Stand out from other job candidates by avoiding these mistakes in the job interview.
Simple mistakes made in a job interview can lose you an opportunity faster than anything. Some of the more prevalent behavioral mistakes made by an interviewee are due to poor preparation and communication. Understanding common mistakes made by past job interviewees can help you identify your weaknesses in these areas and help you prepare to nail your next interview.
1. Rambling To Prevent Uncomfortable Silence
In an interview, you will be asked questions that pertain to the job you are seeking. The answers you provide to these questions should only relate to what they ask of you. If you are asked about your experiences with former team members, provide a short and concise answer that only gives the information necessary to answer the question. The interviewer did not ask that question with the intent for you to begin a story of how close your buddy and you were in your last job and the best happy hour stories from that relationship. Try not to ramble and keep your answers to answers only, not stories unless asked for specific scenarios.
While silence in a job interview can seem crippling, not feeling the need to fill in awkward silence with rambling is a virtue. The job interviewer will also appreciate remaining in control of the interview.
2. Over-Sharing In The Interview
One can say that rambling may have covered the concept of over-sharing, but you can definitely still over-share without rambling. When a question is asked, answer the question. If the interviewer asks, “Tell me about a time you have failed before,” answering the question about a past failed marriage is not the answer they were looking for. Answer questions with answers only relevant to the job you are seeking. It’s a professional interview, not a personal one. Showing that you can keep a healthy work/life balance can help show your potential to be a quality employee.
3. Ripping On Your Former Employer
If you have a problem with your former employer, the interview room is not the place to vent. If asked why you left your former job, be honest and tasteful as possible. Unless your previous boss was literally a criminal, there’s rarely a good reason for highlighting the negative attributes of specific individuals in a job interview. How you speak about a past employer gives clues to a hiring manager about how you may speak about a future one as well.
4. Leaving Your Cell Phone Ringer Turned On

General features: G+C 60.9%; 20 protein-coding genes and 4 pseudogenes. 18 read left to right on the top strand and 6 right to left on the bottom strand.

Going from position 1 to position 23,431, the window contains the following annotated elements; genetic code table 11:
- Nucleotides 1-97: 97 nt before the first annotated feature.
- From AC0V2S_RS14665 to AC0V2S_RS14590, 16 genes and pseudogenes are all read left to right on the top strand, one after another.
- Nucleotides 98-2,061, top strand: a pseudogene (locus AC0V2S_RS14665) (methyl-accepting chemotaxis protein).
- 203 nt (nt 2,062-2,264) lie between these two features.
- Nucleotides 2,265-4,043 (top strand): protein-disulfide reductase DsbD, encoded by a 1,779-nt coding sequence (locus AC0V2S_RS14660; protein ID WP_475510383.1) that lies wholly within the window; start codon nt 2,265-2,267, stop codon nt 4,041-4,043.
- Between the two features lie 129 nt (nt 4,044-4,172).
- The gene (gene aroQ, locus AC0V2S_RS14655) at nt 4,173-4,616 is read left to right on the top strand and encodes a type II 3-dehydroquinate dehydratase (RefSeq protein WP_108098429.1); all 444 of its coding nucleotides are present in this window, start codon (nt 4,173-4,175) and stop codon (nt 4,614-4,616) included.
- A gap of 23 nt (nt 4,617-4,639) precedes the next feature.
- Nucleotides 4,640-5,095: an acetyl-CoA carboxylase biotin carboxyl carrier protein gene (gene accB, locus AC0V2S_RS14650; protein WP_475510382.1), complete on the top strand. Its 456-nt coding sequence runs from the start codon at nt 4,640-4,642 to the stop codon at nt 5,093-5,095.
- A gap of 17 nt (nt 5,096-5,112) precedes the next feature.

You’re in a job interview and in the middle of an important conversation, your phone rings. Guess what that does to your chances of landing that position? All the apologies in the world won’t replace the fact you showed a lack of consideration and preparation to think to turn your phone off in an interview. If you actually pick up that phone or return a text message, don’t be surprised when you’re not called back. It’s common courtesy to turn off all phone notifications during a job interview. Unless you’re awaiting an emergency call, the safest route may be to turn your phone completely off. Let potential callers know that you will not be taking calls during the time of your job interview.
5. Not Dressing For Success
Dressing properly for an interview is important because it represents status and how you view yourself. Before an interview, assess whether or not the company has a more casual or formal workplace setting. If you’re not sure of the desired workplace attire, err on the side of overdressing — within reason, of course. While you may be the perfect candidate, making an amazing first impression is not subject to do-overs.
6. Not Researching The Company
Just as the interviewer for the company is researching you, you should definitely research the interviewing company. Go beyond the company website. Reach out to friends and colleagues within the business to gain insight on the company’s culture and inner workings to have a better understanding of the general feel of the company and how they spend their workday. This research will also help at the end of an interview when asked if you have any questions for the employer. Having knowledge of the company will help you generate questions and show your genuine interest in how the company operates.
Bonus: 7. Not Preparing To Answer “So, Tell Us About Yourself” Job Interview Elevator Pitch
When preparing for a job interview, there’s a huge temptation to prepare to answer very specific questions. However, a job interviewer may like to start job interviews by asking, “So, why don’t you tell me a little bit about yourself.” With a request that is so open to interpretation, it can be easy for your answer to go off of the rails in a hurry. One way to get ready for this request is to prepare a job interview elevator pitch — a 30-second pitch about your past, present, and future aspirations. Nailing your job interview elevator pitch can help set a great tone for a job interview.
Still Need Help? No Worries
Properly preparing for job interview questions and situations such as these can help ensure you don’t make those mistakes. Staying flexible allows you to answer in a way that shows that you aren’t a robot. For additional help in finding open positions, putting togther a resume, or nailing the interview, reach out to the Tulsa staffing firm, OakTree Staffing.